The Costs and Benefits of Paid Sick Days (Testimony before the Mayor's Task Force on Paid Sick Leave of Philadelphia)
by Jessica Milli, Ph.D. (August 2014)

Testimony of Jessica Milli, Ph.D., before the Mayor’s Task Force on Paid Sick Leave of Philadelphia (August 6, 2014)

 
Preview not available

Access to Paid Sick Days in North Carolina
by Jessica Milli, Ph.D. (August 2014)

An analysis by the Institute for Women’s Policy Research (IWPR) estimates that 39 percent of private sector employees working in North Carolina lack even a single paid sick day. This lack of access is even more pronounced among healthcare support workers who provide direct care: 49 percent currently lack access to paid sick days. Paid sick days can promote healthy work environments by reducing the spread of illness, increasing productivity by allowing workers to avoid coming to work sick, reducing workplace injuries, and supporting work and family balance. This briefing paper presents estimates of access to paid sick days in North Carolina by sex, race and ethnicity, occupation, hours worked, and earnings through analysis of government data sources, including the 2011–2012 National Health Interview Survey (NHIS) and the 2012 American Community Survey (ACS).

 

Paid Sick Days Access Varies by Race/Ethnicity, and Job Characteristics
by Rachel O'Connor, Jeff Hayes, Ph.D., Barbara Gault, Ph.D. (July 2014)

Paid sick days bring multiple benefits to employers, workers, families, and communities at large. The economic and public health benefits of paid sick leave coverage are substantial, including safer work environments; reduced spread of contagion; and reduced health care costs. Access to this important benefit, however, is still too rare, and is unequally distributed across the U.S. population, with substantial differences by race and ethnicity, occupation, earnings levels, and work schedules. New data also reveals differences by sexual orientation, especially for men.

 

As Foreign-Born Worker Population Grows, Many Lack Paid Sick Days
by Alex Wang, Jeffrey Hayes, and Liz Ben - Ishai (July 2014)

Research demonstrates that low-wage workers and people of color are least likely to have access to paid sick days.This brief builds on previous research to provide an analysis of immigrant access to sick days using data from the 2013 National Health Interview Survey (NHIS).

 

Paid Parental Leave in the United States: What the Data Tell Us about Access, Usage, and Economic and Health Benefits
by Barbara Gault, Ph.D., Heidi Hartmann, Ph.D., Ariane Hegewisch, Jessica Milli, Ph.D., Lindsey Reichlin (June 2014)

This paper was prepared by the Institute for Women’s Policy Research (IWPR) as a part of a series of Scholars’ Papers sponsored by the U.S. Department of Labor Women's Bureau in commemoration of the 50th Anniversary of American Women: Report of the President’s Commission on the Status of Women, 1963.

 

Access to Paid Sick Leave in Oakland, California
by Jessica Milli (June 2014)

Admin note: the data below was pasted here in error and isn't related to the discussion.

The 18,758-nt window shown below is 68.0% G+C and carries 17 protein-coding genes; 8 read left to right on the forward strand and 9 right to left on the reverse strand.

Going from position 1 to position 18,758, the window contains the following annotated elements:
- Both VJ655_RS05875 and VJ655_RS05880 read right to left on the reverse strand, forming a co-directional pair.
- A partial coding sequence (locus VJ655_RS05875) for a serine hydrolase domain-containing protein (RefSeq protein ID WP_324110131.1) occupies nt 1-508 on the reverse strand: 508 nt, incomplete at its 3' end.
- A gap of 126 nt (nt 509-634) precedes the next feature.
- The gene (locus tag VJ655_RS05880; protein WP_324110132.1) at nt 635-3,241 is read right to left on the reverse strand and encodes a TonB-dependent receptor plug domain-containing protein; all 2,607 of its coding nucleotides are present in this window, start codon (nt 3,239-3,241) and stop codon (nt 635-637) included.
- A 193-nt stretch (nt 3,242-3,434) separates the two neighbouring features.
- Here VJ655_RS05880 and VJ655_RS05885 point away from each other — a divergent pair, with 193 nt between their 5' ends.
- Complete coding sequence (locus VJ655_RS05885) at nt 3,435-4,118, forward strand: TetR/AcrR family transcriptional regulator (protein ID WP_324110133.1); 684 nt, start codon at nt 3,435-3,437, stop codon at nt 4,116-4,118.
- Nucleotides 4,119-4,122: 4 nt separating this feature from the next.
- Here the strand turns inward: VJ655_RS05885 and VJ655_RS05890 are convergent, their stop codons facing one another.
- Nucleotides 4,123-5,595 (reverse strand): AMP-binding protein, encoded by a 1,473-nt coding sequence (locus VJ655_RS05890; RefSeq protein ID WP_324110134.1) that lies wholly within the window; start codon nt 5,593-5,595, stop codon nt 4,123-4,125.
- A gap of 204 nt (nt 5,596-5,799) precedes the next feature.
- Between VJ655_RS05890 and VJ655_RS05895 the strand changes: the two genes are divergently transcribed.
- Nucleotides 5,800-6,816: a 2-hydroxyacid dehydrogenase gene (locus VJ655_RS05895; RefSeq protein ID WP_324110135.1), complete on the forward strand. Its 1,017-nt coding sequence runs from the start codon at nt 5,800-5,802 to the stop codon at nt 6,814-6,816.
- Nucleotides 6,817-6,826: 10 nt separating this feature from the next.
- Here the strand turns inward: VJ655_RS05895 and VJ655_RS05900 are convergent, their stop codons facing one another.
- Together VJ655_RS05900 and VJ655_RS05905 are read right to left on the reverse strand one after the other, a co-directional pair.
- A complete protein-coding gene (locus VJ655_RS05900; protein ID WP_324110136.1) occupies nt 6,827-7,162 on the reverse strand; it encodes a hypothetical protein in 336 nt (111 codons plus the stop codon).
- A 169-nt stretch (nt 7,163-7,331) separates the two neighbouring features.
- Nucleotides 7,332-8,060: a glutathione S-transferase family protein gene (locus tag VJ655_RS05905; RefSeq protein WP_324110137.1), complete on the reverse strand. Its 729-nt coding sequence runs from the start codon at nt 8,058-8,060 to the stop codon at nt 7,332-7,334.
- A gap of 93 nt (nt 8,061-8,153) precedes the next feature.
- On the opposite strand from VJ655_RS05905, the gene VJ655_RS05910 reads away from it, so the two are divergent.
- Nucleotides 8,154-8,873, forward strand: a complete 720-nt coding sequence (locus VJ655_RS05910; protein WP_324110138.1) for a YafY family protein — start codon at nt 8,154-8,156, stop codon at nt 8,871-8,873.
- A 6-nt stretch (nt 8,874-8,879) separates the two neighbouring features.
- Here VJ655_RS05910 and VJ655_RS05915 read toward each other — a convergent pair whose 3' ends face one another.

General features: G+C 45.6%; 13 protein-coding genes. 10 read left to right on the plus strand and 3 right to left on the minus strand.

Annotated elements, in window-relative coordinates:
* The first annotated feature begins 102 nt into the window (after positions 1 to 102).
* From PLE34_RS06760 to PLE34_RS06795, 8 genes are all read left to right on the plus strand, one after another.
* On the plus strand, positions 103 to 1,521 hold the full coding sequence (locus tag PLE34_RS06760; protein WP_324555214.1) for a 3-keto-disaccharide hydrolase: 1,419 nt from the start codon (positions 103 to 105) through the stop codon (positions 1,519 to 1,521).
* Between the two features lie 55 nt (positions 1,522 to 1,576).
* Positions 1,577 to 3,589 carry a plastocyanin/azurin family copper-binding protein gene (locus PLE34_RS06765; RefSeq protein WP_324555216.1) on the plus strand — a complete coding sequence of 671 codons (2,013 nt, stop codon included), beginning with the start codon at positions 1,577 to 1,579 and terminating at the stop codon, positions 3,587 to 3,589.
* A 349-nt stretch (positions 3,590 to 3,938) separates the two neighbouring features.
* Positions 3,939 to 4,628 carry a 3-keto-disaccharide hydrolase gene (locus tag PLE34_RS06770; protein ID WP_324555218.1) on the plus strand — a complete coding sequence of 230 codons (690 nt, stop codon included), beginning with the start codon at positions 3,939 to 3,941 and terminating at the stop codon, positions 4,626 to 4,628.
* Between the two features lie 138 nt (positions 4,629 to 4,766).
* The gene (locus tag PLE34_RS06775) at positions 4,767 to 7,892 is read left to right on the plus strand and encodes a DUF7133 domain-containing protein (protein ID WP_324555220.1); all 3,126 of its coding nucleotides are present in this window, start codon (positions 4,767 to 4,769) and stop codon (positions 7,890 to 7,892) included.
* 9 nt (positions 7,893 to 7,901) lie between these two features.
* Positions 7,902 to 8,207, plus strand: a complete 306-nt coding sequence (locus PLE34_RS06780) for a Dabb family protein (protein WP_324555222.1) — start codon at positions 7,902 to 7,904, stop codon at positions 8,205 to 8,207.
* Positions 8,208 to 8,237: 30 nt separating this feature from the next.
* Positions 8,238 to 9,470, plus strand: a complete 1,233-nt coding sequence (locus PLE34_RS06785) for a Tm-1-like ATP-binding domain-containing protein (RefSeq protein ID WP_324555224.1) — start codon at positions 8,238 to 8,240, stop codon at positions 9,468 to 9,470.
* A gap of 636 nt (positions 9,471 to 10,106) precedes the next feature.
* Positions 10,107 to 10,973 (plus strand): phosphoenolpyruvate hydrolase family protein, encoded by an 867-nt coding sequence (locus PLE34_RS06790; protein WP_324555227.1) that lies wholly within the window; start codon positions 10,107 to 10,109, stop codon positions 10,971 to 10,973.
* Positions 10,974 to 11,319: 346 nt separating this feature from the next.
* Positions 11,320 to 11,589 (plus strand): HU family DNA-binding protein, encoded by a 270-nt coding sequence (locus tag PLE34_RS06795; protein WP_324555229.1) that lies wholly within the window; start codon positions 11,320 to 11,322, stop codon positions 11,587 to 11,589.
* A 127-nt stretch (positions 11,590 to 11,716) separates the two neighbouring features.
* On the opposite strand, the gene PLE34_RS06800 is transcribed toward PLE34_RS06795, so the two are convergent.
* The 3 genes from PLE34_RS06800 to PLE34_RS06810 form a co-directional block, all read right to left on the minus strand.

This briefing paper presents estimates of access to paid sick leave in Oakland by age, sex, race and ethnicity, industry, and hourly earnings through analysis of government data sources, including the 2011–2012 National Health Interview Survey (NHIS), and the 2012 American Community Survey (ACS).

 

Valuing Good Health in Illinois: The Costs and Benefits of Earned Sick Time
by Claudia Williams (March 2014)

This briefing paper uses data collected by the U.S. Bureau of Labor Statistics, the Centers for Disease Control and Prevention, and the U.S. Census Bureau to evaluate costs and benefits of Illinois’ Earned Sick Time Act. It estimates how much time off Illinois workers would use under the proposed policy and the costs to employers for that earned sick time. This analysis also uses findings from previous peer-reviewed research to estimate cost-savings associated with the proposed policy, through reduced turnover, reduced spread of contagious disease in the workplace, increased productivity; minimized nursing-home stays, and reduced norovirus outbreaks in nursing homes. The study is one of a series of analyses by IWPR examining the effects of earned sick time policies.

 

Valuing Good Health in Chicago: The Costs and Benefits of Earned Sick Time
by Claudia Williams (March 2014)

This briefing paper uses data collected by the U.S. Bureau of Labor Statistics, the Centers for Disease Control and Prevention, and the U.S. Census Bureau to evaluate costs and benefits of Chicago’s Earned Sick Time Ordinance. It estimates how much time off Chicago workers would use under the proposed policy and the costs to employers for that earned sick time. This analysis also uses findings from previous peer-reviewed research to estimate cost-savings associated with the proposed policy, through reduced turnover, reduced spread of contagious disease in the workplace, prevention of productivity losses from employees working while sick, minimized nursing-home stays, and reduced norovirus outbreaks in nursing homes. The study is one of a series of analyses by IWPR examining the effects of earned sick time policies.

 

Paid Sick Days Access in the United States: Differences by Race/Ethnicity, Occupation, Earnings, and Work Schedule